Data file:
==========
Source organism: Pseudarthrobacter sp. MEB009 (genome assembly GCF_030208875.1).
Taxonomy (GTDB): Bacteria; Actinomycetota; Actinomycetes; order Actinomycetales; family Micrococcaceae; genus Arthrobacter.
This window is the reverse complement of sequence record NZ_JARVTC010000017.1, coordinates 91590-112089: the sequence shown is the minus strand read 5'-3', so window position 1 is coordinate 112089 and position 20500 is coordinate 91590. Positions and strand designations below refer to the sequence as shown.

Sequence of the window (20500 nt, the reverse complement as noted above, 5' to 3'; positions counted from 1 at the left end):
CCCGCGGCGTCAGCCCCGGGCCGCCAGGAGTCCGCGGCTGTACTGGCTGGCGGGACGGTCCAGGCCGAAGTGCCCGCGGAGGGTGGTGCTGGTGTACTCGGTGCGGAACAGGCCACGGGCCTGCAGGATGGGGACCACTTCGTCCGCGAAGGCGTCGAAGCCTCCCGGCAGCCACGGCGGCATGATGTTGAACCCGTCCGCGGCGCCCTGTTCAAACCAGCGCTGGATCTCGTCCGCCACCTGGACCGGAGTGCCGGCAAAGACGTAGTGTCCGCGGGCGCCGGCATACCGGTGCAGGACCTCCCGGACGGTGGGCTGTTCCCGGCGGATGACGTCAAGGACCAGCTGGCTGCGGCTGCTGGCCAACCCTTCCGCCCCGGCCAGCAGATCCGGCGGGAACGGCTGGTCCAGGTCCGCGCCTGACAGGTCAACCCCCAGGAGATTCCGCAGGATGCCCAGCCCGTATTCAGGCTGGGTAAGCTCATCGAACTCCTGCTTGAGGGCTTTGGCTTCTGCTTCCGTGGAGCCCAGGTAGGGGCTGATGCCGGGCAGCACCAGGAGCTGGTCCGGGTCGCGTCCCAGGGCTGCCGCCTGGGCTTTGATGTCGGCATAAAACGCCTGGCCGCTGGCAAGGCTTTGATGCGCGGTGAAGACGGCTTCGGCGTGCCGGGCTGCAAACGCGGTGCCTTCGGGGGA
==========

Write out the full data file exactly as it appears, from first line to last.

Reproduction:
Source organism: Pseudarthrobacter sp. MEB009 (genome assembly GCF_030208875.1).
Taxonomy (GTDB): Bacteria; Actinomycetota; Actinomycetes; order Actinomycetales; family Micrococcaceae; genus Arthrobacter.
This window is the reverse complement of sequence record NZ_JARVTC010000017.1, coordinates 91590-112089: the sequence shown is the minus strand read 5'-3', so window position 1 is coordinate 112089 and position 20500 is coordinate 91590. Positions and strand designations below refer to the sequence as shown.

Sequence of the window (20500 nt, the reverse complement as noted above, 5' to 3'; positions counted from 1 at the left end):
CCCGCGGCGTCAGCCCCGGGCCGCCAGGAGTCCGCGGCTGTACTGGCTGGCGGGACGGTCCAGGCCGAAGTGCCCGCGGAGGGTGGTGCTGGTGTACTCGGTGCGGAACAGGCCACGGGCCTGCAGGATGGGGACCACTTCGTCCGCGAAGGCGTCGAAGCCTCCCGGCAGCCACGGCGGCATGATGTTGAACCCGTCCGCGGCGCCCTGTTCAAACCAGCGCTGGATCTCGTCCGCCACCTGGACCGGAGTGCCGGCAAAGACGTAGTGTCCGCGGGCGCCGGCATACCGGTGCAGGACCTCCCGGACGGTGGGCTGTTCCCGGCGGATGACGTCAAGGACCAGCTGGCTGCGGCTGCTGGCCAACCCTTCCGCCCCGGCCAGCAGATCCGGCGGGAACGGCTGGTCCAGGTCCGCGCCTGACAGGTCAACCCCCAGGAGATTCCGCAGGATGCCCAGCCCGTATTCAGGCTGGGTAAGCTCATCGAACTCCTGCTTGAGGGCTTTGGCTTCTGCTTCCGTGGAGCCCAGGTAGGGGCTGATGCCGGGCAGCACCAGGAGCTGGTCCGGGTCGCGTCCCAGGGCTGCCGCCTGGGCTTTGATGTCGGCATAAAACGCCTGGCCGCTGGCAAGGCTTTGATGCGCGGTGAAGACGGCTTCGGCGTGCCGGGCTGCAAACGCGGTGCCTTCGGGGGA